Medical, Psychological and Ethical Aspects of Prolonged Hunger Strike

Medical, Psychological and Ethical Aspects of Prolonged Hunger Strike


In the year 2000, Turkey faced many hunger strikes in prisons. The reason was the launching of the new F-type type prisons which were designed with high-security facilities and isolation cells. Thousands of prisoners went on prolonged hunger strikes to protest the introduction of these new F-type prisons. The duration of hunger strike periods was up to 300 days or more. Because of these hunger strikes, 112 people died, and hundreds of people lost their health and became disabled.

As a result of the hunger strike actions, a diverse number of health problems have arisen. Duration of the action, the way the action ended (forced or willingly), the amount of food and beverages taken during the hunger strike, and the individual characteristics of the striker had particular effects on the type and severity of the health problem occurred. Wernicke’s Encephalopathy, Wernicke-Korsakoff Syndrome, nutritional peripheral polyneuropathy, common and proximal muscle weakness, severe or temporary amnesia conditions, disartry, spasticity, hand tremors, vertigo, deep sense disorders, digestive system diseases, posture problems and muscle and joint-related pain are some of these health problems. Among these clinical pictures, Wernicke’s Encephalopathy and Wernicke-Korsakoff Syndrome are known as the ones which develop due to a decrease in the Thiamin (vitamin B1) supply. Other clinical pictures mentioned are mostly related to malnutrition or to a lack of essential nutrients, primarily proteins, fatty acids and other vitamins. Also, PTSD, depression and other psychiatric pictures were to have occurred. These medical and psychological conditions need intense and long term care and follow-ups.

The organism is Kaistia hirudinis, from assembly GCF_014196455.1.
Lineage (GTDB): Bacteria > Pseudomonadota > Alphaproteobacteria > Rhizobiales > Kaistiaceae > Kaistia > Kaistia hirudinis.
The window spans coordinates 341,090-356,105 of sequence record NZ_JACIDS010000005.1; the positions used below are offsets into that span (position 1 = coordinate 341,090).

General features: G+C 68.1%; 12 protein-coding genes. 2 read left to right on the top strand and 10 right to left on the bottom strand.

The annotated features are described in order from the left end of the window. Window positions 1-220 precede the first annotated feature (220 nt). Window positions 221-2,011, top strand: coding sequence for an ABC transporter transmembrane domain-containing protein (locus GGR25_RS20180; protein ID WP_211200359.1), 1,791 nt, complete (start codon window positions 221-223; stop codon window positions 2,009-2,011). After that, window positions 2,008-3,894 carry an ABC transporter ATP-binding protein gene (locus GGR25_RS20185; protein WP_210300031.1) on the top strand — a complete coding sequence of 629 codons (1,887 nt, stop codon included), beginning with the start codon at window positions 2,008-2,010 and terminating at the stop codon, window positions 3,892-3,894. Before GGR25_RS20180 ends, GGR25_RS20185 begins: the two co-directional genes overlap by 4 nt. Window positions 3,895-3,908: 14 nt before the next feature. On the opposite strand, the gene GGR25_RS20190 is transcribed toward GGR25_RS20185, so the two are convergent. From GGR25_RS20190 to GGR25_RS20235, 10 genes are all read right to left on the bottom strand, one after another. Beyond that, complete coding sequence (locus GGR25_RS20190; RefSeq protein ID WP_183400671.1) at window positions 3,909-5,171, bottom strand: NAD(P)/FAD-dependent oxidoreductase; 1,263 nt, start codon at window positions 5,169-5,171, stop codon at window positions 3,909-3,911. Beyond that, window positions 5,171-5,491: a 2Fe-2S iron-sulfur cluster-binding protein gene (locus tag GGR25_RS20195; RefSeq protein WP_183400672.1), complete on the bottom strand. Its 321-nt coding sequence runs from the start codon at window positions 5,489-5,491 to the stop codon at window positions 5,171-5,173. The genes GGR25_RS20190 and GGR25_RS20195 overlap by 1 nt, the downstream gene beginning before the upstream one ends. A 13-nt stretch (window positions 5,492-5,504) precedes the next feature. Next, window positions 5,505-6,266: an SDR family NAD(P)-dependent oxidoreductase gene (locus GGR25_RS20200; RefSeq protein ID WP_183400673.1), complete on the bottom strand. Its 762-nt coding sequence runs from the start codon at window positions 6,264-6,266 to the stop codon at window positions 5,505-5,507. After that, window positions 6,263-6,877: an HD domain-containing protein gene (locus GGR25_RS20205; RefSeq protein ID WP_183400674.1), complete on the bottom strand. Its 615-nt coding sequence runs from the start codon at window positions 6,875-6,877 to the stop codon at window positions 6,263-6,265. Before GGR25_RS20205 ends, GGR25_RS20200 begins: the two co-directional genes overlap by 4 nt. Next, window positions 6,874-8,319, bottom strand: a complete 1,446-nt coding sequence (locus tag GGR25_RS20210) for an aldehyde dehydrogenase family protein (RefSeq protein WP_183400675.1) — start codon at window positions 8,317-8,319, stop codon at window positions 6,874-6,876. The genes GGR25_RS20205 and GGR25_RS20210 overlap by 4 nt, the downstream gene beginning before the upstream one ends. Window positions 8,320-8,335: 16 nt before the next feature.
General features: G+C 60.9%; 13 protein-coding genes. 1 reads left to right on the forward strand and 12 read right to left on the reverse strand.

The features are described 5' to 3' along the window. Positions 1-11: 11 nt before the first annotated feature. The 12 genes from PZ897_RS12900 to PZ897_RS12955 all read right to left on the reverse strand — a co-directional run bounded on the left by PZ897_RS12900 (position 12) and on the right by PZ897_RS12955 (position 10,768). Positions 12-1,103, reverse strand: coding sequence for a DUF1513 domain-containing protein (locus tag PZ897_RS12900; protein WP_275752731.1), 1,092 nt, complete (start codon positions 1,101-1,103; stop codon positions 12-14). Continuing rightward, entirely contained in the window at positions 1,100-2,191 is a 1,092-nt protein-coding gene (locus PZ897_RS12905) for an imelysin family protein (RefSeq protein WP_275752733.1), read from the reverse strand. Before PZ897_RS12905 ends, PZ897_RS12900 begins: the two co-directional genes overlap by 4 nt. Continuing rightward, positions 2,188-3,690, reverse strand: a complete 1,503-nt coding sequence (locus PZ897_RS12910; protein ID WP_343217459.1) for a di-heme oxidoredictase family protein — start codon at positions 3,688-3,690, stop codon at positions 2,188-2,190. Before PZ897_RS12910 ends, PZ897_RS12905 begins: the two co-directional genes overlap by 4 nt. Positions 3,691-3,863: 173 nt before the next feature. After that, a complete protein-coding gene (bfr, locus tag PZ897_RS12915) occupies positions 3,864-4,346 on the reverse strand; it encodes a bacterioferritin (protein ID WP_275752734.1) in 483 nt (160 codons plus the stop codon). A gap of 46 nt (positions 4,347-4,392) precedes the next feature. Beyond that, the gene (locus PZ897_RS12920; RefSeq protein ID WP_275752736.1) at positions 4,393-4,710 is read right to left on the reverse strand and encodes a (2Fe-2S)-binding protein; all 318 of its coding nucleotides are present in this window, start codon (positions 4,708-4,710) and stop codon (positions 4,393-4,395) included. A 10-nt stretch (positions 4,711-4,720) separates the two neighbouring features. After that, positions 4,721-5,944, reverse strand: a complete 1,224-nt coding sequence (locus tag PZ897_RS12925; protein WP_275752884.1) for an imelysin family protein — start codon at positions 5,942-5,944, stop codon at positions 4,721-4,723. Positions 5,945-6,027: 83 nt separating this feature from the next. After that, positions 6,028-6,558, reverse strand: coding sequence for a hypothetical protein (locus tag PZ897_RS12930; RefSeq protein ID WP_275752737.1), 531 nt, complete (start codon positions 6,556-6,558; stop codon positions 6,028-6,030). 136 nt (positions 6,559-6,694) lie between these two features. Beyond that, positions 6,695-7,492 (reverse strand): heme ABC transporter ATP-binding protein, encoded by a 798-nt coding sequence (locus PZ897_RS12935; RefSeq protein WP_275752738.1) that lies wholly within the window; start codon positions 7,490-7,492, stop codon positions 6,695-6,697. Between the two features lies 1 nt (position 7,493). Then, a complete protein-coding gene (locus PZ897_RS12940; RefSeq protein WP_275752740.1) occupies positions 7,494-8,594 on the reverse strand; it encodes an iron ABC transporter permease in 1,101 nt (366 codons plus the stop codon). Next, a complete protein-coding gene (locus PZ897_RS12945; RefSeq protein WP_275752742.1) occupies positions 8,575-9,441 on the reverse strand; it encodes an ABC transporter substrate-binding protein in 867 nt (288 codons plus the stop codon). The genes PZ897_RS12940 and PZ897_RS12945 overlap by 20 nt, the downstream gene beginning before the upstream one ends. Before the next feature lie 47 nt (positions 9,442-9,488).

HRFT currently offers medical and psychiatric treatment, physical therapy and rehabilitation to 614 hunger strike survivors. 563 of such consist of hunger strikers who admitted to HRFT subsequent to the hunger strike actions made in the year 2000 and later. Most of the admissions were made in the years 2001 and 2002 (in 2001, 338; in 2002, 185; in 2003, 40 admissions). 51 of the total admissions were made as a result of the similar hunger strike actions made prior to the year 2000 (such as the hunger strikes made in 1996 and before).

In this paper, we present some detailed medical and psychological consequences of this specific period of hunger strike actions. Also, ethical aspects of hunger strikes in the light of the experience by the Human Rights Foundation of Turkey and the Turkish Medical Association are to be discussed.



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